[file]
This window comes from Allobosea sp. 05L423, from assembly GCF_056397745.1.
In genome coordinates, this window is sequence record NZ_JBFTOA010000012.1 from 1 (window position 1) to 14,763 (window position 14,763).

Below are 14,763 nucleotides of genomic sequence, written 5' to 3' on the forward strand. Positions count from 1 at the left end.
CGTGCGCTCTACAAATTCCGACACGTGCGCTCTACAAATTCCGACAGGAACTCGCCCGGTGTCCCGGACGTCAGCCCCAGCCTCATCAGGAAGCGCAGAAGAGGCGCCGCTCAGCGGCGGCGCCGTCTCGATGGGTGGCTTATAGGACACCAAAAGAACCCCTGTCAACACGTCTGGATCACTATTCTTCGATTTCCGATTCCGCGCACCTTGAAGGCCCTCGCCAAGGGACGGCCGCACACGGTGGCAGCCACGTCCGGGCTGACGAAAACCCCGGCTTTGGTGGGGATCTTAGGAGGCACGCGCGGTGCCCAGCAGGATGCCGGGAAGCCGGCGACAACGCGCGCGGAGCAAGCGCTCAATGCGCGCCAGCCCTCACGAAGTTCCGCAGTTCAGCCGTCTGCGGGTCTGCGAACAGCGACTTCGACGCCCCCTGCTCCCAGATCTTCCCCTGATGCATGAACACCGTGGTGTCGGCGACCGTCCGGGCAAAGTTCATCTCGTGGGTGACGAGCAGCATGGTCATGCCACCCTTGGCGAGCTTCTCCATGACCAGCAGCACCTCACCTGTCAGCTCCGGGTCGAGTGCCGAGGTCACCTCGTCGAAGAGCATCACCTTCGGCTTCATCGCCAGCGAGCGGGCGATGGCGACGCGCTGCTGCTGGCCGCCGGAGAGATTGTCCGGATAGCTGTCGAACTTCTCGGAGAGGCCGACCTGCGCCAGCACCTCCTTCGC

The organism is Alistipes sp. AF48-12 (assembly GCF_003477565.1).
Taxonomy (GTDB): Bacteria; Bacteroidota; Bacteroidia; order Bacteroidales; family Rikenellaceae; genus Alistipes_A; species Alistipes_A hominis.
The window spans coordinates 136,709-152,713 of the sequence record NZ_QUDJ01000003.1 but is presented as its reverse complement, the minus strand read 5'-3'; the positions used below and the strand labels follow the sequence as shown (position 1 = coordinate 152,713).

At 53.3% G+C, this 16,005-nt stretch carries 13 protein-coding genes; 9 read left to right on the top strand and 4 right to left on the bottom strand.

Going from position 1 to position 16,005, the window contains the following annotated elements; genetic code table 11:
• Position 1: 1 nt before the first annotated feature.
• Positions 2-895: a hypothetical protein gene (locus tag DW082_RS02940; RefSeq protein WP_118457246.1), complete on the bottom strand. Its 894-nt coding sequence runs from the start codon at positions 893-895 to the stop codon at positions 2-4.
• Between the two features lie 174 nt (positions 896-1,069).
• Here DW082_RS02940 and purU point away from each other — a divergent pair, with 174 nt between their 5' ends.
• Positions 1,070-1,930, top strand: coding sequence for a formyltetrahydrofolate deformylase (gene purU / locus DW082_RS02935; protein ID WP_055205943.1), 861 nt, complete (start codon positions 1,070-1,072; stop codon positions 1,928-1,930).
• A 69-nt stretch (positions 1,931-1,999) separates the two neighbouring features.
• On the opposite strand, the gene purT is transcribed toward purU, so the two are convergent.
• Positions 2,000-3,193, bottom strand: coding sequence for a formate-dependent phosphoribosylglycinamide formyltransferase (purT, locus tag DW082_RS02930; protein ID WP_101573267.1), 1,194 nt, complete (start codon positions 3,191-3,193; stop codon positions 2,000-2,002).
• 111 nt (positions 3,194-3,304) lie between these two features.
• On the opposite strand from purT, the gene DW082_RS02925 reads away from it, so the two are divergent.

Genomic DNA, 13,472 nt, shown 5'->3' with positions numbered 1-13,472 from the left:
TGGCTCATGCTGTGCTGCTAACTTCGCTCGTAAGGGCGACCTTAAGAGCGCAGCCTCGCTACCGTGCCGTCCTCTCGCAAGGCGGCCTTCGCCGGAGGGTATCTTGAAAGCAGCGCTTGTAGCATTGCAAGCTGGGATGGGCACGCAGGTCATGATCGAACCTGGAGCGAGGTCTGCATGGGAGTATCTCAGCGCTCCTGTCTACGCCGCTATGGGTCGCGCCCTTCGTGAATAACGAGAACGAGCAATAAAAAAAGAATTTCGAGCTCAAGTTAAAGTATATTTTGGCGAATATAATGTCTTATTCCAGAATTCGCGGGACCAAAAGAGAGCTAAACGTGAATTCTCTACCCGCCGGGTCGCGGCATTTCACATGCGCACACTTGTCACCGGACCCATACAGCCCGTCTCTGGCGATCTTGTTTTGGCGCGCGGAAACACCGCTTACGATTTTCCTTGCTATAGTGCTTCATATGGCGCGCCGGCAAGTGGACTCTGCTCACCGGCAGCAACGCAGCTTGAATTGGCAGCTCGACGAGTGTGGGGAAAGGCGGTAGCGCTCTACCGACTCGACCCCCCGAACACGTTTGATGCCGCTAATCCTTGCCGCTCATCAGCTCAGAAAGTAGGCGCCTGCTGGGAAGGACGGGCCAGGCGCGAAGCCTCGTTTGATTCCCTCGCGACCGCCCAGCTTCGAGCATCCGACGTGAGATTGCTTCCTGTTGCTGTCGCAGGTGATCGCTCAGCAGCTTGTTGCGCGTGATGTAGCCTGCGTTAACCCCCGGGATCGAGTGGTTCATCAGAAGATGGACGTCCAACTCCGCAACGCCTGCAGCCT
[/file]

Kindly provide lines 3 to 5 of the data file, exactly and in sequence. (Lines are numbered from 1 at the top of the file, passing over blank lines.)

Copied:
Below are 14,763 nucleotides of genomic sequence, written 5' to 3' on the forward strand. Positions count from 1 at the left end.
CGTGCGCTCTACAAATTCCGACACGTGCGCTCTACAAATTCCGACAGGAACTCGCCCGGTGTCCCGGACGTCAGCCCCAGCCTCATCAGGAAGCGCAGAAGAGGCGCCGCTCAGCGGCGGCGCCGTCTCGATGGGTGGCTTATAGGACACCAAAAGAACCCCTGTCAACACGTCTGGATCACTATTCTTCGATTTCCGATTCCGCGCACCTTGAAGGCCCTCGCCAAGGGACGGCCGCACACGGTGGCAGCCACGTCCGGGCTGACGAAAACCCCGGCTTTGGTGGGGATCTTAGGAGGCACGCGCGGTGCCCAGCAGGATGCCGGGAAGCCGGCGACAACGCGCGCGGAGCAAGCGCTCAATGCGCGCCAGCCCTCACGAAGTTCCGCAGTTCAGCCGTCTGCGGGTCTGCGAACAGCGACTTCGACGCCCCCTGCTCCCAGATCTTCCCCTGATGCATGAACACCGTGGTGTCGGCGACCGTCCGGGCAAAGTTCATCTCGTGGGTGACGAGCAGCATGGTCATGCCACCCTTGGCGAGCTTCTCCATGACCAGCAGCACCTCACCTGTCAGCTCCGGGTCGAGTGCCGAGGTCACCTCGTCGAAGAGCATCACCTTCGGCTTCATCGCCAGCGAGCGGGCGATGGCGACGCGCTGCTGCTGGCCGCCGGAGAGATTGTCCGGATAGCTGTCGAACTTCTCGGAGAGGCCGACCTGCGCCAGCACCTCCTTCGC

The organism is Alistipes sp. AF48-12 (assembly GCF_003477565.1).